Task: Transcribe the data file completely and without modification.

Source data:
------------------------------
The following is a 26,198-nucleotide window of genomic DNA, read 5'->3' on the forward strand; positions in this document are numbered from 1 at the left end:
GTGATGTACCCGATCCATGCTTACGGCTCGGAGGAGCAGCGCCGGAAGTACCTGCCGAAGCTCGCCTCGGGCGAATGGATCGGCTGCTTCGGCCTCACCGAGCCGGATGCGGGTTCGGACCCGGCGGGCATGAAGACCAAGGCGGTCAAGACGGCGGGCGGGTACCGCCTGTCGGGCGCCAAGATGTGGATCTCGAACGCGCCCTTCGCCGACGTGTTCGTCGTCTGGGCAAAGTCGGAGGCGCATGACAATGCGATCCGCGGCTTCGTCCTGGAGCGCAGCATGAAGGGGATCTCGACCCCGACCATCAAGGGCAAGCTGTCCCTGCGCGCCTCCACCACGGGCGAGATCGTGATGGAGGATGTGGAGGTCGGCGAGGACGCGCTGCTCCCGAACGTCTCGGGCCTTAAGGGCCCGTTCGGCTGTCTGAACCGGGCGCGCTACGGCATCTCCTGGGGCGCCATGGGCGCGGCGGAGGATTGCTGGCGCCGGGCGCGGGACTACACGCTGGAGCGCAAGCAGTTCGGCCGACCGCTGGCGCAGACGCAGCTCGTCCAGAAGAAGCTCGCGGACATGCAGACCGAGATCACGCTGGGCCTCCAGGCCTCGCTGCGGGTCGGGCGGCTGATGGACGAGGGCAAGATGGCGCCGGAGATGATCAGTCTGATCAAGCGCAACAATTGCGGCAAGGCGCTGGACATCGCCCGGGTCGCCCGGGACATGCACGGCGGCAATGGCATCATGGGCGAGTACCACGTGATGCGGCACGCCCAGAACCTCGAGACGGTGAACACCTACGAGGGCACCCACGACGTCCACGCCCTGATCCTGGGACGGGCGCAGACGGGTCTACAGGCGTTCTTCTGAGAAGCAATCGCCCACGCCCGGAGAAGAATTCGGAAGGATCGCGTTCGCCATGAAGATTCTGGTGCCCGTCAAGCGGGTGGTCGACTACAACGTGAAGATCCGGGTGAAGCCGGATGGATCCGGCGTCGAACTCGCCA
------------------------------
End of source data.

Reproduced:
The following is a 26,198-nucleotide window of genomic DNA, read 5'->3' on the forward strand; positions in this document are numbered from 1 at the left end:
GTGATGTACCCGATCCATGCTTACGGCTCGGAGGAGCAGCGCCGGAAGTACCTGCCGAAGCTCGCCTCGGGCGAATGGATCGGCTGCTTCGGCCTCACCGAGCCGGATGCGGGTTCGGACCCGGCGGGCATGAAGACCAAGGCGGTCAAGACGGCGGGCGGGTACCGCCTGTCGGGCGCCAAGATGTGGATCTCGAACGCGCCCTTCGCCGACGTGTTCGTCGTCTGGGCAAAGTCGGAGGCGCATGACAATGCGATCCGCGGCTTCGTCCTGGAGCGCAGCATGAAGGGGATCTCGACCCCGACCATCAAGGGCAAGCTGTCCCTGCGCGCCTCCACCACGGGCGAGATCGTGATGGAGGATGTGGAGGTCGGCGAGGACGCGCTGCTCCCGAACGTCTCGGGCCTTAAGGGCCCGTTCGGCTGTCTGAACCGGGCGCGCTACGGCATCTCCTGGGGCGCCATGGGCGCGGCGGAGGATTGCTGGCGCCGGGCGCGGGACTACACGCTGGAGCGCAAGCAGTTCGGCCGACCGCTGGCGCAGACGCAGCTCGTCCAGAAGAAGCTCGCGGACATGCAGACCGAGATCACGCTGGGCCTCCAGGCCTCGCTGCGGGTCGGGCGGCTGATGGACGAGGGCAAGATGGCGCCGGAGATGATCAGTCTGATCAAGCGCAACAATTGCGGCAAGGCGCTGGACATCGCCCGGGTCGCCCGGGACATGCACGGCGGCAATGGCATCATGGGCGAGTACCACGTGATGCGGCACGCCCAGAACCTCGAGACGGTGAACACCTACGAGGGCACCCACGACGTCCACGCCCTGATCCTGGGACGGGCGCAGACGGGTCTACAGGCGTTCTTCTGAGAAGCAATCGCCCACGCCCGGAGAAGAATTCGGAAGGATCGCGTTCGCCATGAAGATTCTGGTGCCCGTCAAGCGGGTGGTCGACTACAACGTGAAGATCCGGGTGAAGCCGGATGGATCCGGCGTCGAACTCGCCA